Open Access Research article

Macroscopic extent of gastric mucosal atrophy: increased risk factor for esophageal squamous cell carcinoma in Japan

Tomoyuki Akiyama1, Masahiko Inamori1*, Hiroshi Iida1, Hiroki Endo1, Kunihiro Hosono1, Kyoko Yoneda1, Koji Fujita1, Masato Yoneda1, Hirokazu Takahashi1, Ayumu Goto1, Yasunobu Abe1, Hiroyuki Kirikoshi1, Noritoshi Kobayashi1, Kensuke Kubota1, Satoru Saito1, Yasushi Rino2 and Atsushi Nakajima1

Author Affiliations

1 Gastroenterology Division, Yokohama City University School of Medicine, 3-9 Fukuura, Kanazawa-ku, Yokohama, Japan

2 Surgery Division, Yokohama City University School of Medicine, 3-9 Fukuura, Kanazawa-ku, Yokohama, Japan

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BMC Gastroenterology 2009, 9:34  doi:10.1186/1471-230X-9-34

Published: 18 May 2009

Abstract

Background

We aimed to estimate whether the macroscopic extent of gastric mucosal atrophy is associated with a risk for esophageal squamous cell carcinoma using a case-control study in Japanese subjects, a population known to have a high prevalence of CagA-positive H. pylori infection.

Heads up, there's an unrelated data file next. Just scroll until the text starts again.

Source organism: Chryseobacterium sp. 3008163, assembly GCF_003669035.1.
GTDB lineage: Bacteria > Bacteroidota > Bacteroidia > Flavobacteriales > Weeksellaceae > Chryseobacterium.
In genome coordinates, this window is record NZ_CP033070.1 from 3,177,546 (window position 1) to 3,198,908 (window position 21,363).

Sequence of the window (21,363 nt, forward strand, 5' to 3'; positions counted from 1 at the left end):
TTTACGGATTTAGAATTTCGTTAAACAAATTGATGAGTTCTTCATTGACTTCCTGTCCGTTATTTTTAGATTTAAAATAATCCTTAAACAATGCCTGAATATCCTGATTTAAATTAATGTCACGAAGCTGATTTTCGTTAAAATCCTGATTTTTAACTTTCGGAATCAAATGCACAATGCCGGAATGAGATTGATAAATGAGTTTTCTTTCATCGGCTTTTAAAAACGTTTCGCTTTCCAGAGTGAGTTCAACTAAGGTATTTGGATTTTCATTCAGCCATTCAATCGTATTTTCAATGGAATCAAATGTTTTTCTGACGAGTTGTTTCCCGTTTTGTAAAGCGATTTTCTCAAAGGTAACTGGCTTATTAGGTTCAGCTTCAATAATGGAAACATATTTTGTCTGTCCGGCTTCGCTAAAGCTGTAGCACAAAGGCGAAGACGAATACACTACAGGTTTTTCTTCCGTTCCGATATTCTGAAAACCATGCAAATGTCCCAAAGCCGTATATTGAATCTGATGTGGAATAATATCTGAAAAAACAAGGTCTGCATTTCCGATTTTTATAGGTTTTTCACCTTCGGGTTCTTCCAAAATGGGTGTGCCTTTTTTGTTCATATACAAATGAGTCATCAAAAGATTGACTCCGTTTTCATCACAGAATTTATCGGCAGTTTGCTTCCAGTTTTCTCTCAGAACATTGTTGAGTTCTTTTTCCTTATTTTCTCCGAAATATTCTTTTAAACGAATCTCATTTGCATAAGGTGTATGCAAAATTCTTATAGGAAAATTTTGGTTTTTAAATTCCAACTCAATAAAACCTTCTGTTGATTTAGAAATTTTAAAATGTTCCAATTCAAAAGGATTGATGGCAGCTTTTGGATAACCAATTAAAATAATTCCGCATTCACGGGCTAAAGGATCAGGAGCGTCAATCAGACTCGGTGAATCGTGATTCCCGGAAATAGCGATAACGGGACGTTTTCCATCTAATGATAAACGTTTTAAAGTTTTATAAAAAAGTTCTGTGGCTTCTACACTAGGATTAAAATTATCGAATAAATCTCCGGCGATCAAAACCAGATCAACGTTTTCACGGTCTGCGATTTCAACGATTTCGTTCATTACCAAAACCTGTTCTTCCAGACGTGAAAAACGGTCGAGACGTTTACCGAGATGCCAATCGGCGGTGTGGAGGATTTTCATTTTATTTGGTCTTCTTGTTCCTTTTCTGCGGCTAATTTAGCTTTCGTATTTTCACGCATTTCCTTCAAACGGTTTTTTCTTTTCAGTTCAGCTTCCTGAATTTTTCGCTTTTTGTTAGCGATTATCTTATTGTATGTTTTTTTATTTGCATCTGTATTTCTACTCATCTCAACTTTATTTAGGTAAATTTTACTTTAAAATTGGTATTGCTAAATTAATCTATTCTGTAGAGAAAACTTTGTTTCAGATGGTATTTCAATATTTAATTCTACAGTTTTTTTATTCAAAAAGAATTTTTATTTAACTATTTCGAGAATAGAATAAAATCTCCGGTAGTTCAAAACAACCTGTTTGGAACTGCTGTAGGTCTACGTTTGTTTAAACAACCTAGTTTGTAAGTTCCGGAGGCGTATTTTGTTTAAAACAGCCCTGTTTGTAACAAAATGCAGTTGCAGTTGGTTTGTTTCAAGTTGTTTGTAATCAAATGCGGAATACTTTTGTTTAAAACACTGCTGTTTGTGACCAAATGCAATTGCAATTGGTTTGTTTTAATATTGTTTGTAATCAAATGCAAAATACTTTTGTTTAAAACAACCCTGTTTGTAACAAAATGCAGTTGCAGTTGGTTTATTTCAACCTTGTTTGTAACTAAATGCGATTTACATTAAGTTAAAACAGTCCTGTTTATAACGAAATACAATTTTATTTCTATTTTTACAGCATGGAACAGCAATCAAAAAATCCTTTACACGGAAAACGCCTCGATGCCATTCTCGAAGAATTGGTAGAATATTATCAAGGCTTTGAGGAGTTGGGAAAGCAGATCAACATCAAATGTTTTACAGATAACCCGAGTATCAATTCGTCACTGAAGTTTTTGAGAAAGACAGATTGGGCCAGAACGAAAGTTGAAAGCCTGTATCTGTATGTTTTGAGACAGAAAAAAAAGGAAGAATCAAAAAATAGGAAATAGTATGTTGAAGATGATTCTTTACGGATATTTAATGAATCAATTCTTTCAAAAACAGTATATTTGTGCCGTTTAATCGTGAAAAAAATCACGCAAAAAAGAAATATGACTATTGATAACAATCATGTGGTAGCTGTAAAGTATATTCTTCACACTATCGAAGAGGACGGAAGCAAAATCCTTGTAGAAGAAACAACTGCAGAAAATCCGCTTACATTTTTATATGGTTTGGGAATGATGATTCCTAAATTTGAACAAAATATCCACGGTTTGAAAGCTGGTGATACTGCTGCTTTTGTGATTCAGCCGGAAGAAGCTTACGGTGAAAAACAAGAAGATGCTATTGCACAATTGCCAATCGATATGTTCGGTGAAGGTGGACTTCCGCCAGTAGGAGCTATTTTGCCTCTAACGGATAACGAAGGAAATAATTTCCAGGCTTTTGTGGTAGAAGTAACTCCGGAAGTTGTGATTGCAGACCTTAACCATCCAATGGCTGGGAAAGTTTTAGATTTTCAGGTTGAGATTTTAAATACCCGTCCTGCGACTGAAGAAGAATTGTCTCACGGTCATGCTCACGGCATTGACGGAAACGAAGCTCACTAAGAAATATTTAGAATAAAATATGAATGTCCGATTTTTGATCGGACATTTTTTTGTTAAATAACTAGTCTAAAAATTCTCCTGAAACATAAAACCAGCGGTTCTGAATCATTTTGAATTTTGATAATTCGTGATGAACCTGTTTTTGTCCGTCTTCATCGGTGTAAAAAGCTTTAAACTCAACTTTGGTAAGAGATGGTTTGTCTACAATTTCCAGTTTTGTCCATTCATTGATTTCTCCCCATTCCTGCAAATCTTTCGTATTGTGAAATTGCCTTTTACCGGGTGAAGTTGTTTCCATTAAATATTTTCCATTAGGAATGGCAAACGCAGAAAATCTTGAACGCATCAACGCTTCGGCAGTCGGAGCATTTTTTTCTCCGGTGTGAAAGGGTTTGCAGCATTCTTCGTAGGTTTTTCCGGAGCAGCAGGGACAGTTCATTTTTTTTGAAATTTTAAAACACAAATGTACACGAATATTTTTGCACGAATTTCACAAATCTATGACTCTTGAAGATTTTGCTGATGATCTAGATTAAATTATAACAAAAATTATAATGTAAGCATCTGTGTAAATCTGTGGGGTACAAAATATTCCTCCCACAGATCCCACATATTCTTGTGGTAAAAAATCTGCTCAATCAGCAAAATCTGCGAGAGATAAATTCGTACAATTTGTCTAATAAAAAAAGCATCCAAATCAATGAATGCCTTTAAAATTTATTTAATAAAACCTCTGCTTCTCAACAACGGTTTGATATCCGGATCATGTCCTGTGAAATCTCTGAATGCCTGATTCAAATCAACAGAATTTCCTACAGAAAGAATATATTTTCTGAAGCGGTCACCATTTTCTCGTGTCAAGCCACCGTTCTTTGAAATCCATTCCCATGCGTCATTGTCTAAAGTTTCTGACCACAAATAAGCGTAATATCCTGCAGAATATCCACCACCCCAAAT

Methods

Two hundred and fifty-three patients who were diagnosed as having esophageal squamous cell carcinoma, and 253 sex- and age-matched controls were enrolled in the present study. The macroscopic extent of gastric mucosal atrophy was evaluated based on the Kimura and Takemoto Classification. A conditional logistic regression model with adjustment for potential confounding factors was used to assess the associations.

Results

Body gastritis, defined endoscopically, was independently associated with an increased risk for esophageal squamous cell carcinoma.

Conclusion

Our findings suggest that macroscopic body gastritis may be a risk factor for esophageal squamous cell carcinoma in Japan. Further studies are needed to confirm these findings.